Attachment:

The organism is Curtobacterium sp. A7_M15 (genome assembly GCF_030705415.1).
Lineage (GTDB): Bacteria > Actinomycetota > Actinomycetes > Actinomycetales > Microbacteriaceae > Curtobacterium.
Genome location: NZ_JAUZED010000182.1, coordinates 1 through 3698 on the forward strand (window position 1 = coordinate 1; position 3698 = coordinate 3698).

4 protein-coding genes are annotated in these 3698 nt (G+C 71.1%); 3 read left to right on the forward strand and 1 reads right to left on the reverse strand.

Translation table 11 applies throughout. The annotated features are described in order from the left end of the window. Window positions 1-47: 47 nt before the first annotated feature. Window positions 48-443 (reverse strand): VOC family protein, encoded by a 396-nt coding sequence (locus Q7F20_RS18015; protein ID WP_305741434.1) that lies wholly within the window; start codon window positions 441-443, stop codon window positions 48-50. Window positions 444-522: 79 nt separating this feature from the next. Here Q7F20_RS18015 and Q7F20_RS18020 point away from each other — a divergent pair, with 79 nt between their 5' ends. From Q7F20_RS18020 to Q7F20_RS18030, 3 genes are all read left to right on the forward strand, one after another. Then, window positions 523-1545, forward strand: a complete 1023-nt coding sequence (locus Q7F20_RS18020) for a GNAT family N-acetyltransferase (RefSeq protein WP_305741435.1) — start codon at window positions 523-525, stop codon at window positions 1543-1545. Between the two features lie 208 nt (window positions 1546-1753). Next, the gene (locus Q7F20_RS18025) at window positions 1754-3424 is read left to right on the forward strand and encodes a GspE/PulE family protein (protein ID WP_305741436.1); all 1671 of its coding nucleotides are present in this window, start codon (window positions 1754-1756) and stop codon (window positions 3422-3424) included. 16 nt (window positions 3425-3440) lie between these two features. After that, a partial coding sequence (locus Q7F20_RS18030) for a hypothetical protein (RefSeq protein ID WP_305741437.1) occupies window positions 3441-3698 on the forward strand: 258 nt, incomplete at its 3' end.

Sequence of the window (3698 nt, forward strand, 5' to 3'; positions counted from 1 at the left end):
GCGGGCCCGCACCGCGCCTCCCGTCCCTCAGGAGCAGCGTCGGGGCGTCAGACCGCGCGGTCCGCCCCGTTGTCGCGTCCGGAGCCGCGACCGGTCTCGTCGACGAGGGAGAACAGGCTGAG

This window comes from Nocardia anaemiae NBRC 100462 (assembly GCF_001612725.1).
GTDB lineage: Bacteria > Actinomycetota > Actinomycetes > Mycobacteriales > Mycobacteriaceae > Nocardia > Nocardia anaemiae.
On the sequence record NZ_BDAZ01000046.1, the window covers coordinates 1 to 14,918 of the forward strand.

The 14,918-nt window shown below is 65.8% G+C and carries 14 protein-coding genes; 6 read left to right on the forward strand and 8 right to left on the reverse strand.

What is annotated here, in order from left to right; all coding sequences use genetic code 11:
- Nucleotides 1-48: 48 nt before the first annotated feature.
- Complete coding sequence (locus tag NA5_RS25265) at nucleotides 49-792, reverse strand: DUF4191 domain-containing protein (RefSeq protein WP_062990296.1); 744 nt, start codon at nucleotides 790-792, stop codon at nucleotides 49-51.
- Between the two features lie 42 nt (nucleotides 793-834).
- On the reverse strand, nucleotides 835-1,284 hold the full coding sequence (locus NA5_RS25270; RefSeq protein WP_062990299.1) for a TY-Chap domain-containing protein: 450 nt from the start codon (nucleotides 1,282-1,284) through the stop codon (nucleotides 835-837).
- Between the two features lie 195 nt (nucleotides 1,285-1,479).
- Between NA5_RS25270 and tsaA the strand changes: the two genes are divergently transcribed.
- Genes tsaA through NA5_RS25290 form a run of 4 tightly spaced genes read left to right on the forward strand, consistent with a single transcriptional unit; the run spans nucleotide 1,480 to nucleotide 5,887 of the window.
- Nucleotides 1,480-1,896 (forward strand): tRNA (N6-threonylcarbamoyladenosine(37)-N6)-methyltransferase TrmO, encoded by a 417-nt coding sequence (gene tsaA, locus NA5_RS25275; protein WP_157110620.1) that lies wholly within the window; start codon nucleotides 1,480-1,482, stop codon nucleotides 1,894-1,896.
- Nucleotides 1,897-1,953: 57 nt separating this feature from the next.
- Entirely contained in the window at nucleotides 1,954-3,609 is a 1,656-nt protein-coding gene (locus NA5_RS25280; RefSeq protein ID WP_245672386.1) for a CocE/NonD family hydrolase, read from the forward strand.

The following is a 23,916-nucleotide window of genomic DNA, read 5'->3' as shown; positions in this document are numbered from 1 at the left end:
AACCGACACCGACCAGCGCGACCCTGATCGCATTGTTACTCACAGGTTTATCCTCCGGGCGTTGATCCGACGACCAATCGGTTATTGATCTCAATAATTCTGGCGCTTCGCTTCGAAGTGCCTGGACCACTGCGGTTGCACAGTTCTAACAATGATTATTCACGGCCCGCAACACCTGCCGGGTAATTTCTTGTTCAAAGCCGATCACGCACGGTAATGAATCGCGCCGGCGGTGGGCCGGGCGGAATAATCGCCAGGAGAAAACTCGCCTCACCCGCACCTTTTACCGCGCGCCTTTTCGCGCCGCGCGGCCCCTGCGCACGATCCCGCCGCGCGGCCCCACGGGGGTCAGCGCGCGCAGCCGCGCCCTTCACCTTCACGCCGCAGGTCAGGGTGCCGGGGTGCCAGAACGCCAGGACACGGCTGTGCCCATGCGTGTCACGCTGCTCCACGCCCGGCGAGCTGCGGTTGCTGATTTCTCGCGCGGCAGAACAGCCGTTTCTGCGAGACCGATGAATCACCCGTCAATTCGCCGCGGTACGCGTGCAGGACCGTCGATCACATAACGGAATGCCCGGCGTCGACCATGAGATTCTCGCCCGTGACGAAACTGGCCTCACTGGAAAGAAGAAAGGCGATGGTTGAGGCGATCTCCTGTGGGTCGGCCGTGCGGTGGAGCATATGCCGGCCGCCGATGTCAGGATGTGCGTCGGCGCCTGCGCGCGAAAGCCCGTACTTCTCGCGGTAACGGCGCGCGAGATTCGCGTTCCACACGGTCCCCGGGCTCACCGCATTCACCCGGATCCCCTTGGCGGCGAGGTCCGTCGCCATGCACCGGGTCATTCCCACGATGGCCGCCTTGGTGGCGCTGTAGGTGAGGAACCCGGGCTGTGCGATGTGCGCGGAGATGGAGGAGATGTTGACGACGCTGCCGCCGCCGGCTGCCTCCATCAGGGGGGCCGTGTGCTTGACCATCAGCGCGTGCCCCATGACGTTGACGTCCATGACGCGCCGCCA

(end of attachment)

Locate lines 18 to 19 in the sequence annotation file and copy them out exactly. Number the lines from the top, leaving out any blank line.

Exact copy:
- Between NA5_RS25270 and tsaA the strand changes: the two genes are divergently transcribed.
- Genes tsaA through NA5_RS25290 form a run of 4 tightly spaced genes read left to right on the forward strand, consistent with a single transcriptional unit; the run spans nucleotide 1,480 to nucleotide 5,887 of the window.